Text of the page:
Finance Minister, Mr Kwadwo Baah-Wiredu, has said that with the phasing out of the rural financial services project, all forms of financial support to the ARB APEX Bank will cease at the end of the year.
“Furthermore, as from 2009, the tax holiday facility granted the bank will also expire,”. The Finance Minister dropped the hint at the 5th Annual General Meeting (AGM) of the ARB APEX Bank in Accra at the weekend and reminded the board of the need to allow these challenges which includes the inability of the bank to fully recover the cost of services it renders to the rural and community banks (RCBs) to engage its attention next year.
The bank recorded a 60.3 per cent drop in profit after tax having realised ¢2.726 billion (Gh¢272,600) as of the end of 2006 as against ¢6.867 billion (Gh¢686,700) in 2005.
However, total deposits amounted to ¢341.548 billion (Gh¢34,154,800) as against ¢283.172 billion (Gh¢28,317,200) in 2005, representing an increase of 20.6 per cent while total assets also rose to ¢473.834 billion (Gh¢47,383,400) from ¢369.977 billion (Gh¢36,997,700) in 2005.
Mr Baah-Wiredu noted that the year under review was a difficult one for all banks as a result of the instability in the price of crude oil and the rising energy prices and urged the bank to allow these challenges to inspire them to position themselves to be able to remain in the market.
He mentioned the request made by the bank for the release of ¢100 billion (Gh¢10,000,000) to re-capitalise the bank and gave the assurance that “your request is receiving the needed attention”.
The Finance Minister urged the bank to assist the RCB in the country to enable them to hasten the development of the agricultural sector.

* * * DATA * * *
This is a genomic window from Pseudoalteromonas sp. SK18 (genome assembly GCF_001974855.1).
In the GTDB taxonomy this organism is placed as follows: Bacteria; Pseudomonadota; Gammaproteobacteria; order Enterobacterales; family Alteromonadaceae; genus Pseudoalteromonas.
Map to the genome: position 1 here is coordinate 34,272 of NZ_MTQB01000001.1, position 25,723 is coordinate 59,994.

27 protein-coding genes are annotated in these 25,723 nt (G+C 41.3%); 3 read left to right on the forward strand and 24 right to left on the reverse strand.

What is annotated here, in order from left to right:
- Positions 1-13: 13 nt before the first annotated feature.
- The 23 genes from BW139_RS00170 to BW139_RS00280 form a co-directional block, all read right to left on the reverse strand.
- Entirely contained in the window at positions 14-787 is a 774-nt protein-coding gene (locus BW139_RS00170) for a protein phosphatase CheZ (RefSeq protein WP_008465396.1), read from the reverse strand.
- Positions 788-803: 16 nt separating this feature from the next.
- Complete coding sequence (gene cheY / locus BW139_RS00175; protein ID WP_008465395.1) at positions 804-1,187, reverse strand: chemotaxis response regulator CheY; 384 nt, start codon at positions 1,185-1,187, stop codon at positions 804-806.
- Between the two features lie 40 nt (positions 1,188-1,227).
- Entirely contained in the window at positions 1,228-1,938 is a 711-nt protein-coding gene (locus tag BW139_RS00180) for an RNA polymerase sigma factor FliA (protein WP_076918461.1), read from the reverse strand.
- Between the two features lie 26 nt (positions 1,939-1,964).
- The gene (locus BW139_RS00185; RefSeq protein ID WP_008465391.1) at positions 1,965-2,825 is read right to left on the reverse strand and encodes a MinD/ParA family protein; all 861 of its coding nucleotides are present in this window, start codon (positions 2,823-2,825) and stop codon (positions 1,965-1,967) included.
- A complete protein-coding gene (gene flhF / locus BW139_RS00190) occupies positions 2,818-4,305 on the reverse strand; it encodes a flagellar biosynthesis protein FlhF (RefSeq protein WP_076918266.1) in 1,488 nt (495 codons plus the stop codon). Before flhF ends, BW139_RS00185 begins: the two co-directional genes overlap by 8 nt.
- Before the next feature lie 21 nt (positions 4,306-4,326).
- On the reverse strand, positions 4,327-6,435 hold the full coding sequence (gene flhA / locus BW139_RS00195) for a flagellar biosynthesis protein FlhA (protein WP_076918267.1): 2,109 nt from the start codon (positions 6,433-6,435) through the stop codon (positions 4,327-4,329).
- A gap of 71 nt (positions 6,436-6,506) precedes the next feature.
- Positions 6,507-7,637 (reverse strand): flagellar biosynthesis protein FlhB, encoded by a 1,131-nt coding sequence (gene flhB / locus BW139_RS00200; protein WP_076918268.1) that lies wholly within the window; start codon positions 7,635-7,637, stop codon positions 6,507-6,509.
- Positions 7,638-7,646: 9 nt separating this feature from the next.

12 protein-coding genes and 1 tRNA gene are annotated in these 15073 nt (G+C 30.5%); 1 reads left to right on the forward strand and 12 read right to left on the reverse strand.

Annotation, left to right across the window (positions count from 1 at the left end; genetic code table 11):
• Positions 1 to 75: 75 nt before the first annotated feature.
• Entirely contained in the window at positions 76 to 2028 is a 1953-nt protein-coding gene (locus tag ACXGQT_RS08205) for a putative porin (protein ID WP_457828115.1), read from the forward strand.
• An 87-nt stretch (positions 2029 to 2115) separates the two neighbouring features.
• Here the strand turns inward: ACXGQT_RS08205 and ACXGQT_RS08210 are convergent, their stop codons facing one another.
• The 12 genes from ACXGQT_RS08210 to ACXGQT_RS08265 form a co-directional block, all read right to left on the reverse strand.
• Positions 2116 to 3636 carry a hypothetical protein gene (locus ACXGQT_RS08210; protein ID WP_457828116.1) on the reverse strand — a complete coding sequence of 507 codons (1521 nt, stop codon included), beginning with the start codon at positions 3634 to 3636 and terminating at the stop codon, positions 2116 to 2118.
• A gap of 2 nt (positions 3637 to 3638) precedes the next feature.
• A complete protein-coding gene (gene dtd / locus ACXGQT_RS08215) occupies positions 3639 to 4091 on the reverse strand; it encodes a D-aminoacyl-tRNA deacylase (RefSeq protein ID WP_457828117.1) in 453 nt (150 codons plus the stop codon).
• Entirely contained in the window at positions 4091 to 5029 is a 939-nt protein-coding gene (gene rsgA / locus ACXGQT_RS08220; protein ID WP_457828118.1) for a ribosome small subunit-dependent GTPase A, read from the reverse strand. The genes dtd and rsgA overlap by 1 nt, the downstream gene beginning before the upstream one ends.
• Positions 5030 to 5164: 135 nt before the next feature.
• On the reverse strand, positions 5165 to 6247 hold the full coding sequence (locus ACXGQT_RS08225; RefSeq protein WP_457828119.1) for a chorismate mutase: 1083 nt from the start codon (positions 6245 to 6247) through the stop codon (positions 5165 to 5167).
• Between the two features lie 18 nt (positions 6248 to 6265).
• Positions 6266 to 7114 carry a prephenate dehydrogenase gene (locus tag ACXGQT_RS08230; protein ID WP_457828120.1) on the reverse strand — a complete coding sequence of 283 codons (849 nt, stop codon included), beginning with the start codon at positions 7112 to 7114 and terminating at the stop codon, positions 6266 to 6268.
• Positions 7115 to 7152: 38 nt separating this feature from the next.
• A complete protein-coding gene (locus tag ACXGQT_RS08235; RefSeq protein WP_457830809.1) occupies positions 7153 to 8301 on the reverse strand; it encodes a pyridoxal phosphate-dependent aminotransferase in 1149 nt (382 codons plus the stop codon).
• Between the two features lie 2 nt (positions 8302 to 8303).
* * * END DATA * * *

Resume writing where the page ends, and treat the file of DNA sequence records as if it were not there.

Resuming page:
According to him, the government had noticed with concern the decreasing flow of credit to the sector and noted that support from the bank for agricultural activities would complement the government's effort at achieving food security as well as improve growth in incomes.
Mr Baah-Wiredu said “the lack of access to credit for key activities such as farming, fishing, livestock and needed ancillary services and infrastructure has been drag on productivity growth and incomes in the sector”.
He said to address these, a number of measures would be introduced in the course of next year adding that “the objective of these measures would be to ensure that viable projects in the sector are fully funded”.
Mr Baah-Wiredu said the success of any RCB should be measured by the level of financial empowerment of the people in the catchment area and the extent to which unemployment and poverty may be perceived to have been reduced.
“To this end, RCBs are urged to extend modest facilities to the small enterprises and petty traders such as koko sellers, groundnut sellers, kenkey sellers among others,” he added.
Mr Baah-Wiredu further urged them to monitor the facilities granted to these traders to ensure repayment, “by so doing, the RCBs will be playing a very useful role in partnering with the government to open up the rural economy for rapid growth and poverty reduction.”
Presenting the annual report of the bank to the shareholders,the Chairman of the bank, Dr Samuel Dufu, among other things, attributed the low profit to growth in the expenditure over income as well as the expansion programmes during the year under review.
“Without pre-empting the financial results for 2007, I wish to state that, the strategies for 2007, are, however yielding positive results; the downward trend in profitability has been reversed and I am happy to inform you that as of September 2007, profit before tax recorded by the bank stood at ¢7.55 billion,” he announced.
On services rendered to the RCBs, he said a study conducted by some consultants had revealed that the bank would only be sustainable if it was able to move into full cost recovery as quickly as possible.
Dr Dufu described the situation as a big challenge to the RCBs to as a matter of necessity, start considering paying the full cost for services received.
— Story by Charles Benoni Okine